Currently in this country business people have to provide cash registers in order to document their sales. Cash register-apps on smartphones and tablets can also be used.
In a course in the master programme Information Security, students looked for security vulnerabilities in the apps. With the results found, companies that have developed apps can now improve their products.
Alpha to omega of common security vulnerabilities
Four manufacturers of cash register-apps recently cooperated with the study programme Information Security of the UAS St. Pölten. The assignment of the students was to find IT holes in the apps so that the companies could close them.
The students found several: insecure transmission of data by the app, risks in data management in the background, authentication problems or forgotten sensitive data in the code of the app, which could allow unauthorized access to the internal company system. "The alpha to omega of common vulnerabilities was there", said UAS-docent and course lecturer Markus Huber from the department Computer Science and Security.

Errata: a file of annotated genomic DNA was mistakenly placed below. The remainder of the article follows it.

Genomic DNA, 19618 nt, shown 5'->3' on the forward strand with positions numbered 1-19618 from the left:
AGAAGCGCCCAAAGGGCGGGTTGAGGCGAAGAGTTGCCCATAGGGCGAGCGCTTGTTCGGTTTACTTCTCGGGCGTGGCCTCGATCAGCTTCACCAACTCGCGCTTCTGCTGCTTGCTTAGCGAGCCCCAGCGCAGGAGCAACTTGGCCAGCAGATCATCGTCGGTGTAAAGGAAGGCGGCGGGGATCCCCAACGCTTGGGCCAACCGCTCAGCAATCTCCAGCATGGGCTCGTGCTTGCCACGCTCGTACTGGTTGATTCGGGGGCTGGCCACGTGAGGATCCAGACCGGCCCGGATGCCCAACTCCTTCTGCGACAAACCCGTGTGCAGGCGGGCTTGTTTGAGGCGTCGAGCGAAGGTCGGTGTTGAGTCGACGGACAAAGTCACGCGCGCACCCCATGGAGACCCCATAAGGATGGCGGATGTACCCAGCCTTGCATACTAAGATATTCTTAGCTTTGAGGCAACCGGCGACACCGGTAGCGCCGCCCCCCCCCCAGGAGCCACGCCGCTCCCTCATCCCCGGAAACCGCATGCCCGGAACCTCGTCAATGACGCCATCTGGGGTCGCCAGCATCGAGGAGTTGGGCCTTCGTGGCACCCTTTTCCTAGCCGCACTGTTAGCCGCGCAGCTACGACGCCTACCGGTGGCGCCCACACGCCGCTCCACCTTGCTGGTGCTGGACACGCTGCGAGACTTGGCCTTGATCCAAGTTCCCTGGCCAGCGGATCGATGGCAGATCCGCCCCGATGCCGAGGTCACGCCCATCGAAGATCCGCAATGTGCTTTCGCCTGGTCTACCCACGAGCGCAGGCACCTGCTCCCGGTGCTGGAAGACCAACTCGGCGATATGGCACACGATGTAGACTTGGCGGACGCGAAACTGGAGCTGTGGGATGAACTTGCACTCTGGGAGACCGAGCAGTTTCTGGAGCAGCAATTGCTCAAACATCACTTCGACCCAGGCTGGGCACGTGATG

Transfer of knowledge into practice
As they fulfil the legal regulations, app-based cash register systems will be accepted as are other cash register systems. The companies that have developed these apps provided them to the students for analysis. Based on the results, the companies can now close the security holes which were found.
"The project is an example of practise-oriented instruction at the UAS St. Pölten: current social, technical and economic problems are addressed and incorporated into the classroom", explained Christoph Lang-Muhr, researcher at the Institute for IT Security Research at the UAS St. Pölten and also head of the course.
In the case of cash register-apps: in addition to developing companies, especially small and medium enterprises and associations; that is to say, institutions that want to use these apps because a cash register system is too expensive for them also benefit from the work of the students. Only cash register versions for mobile devices (tablets and smartphones) were examined in the project, no other cash register software or system was examined. The companies taking part were 123Bon, Kassandro, Kassa24 and a company that wanted to remain anonymous.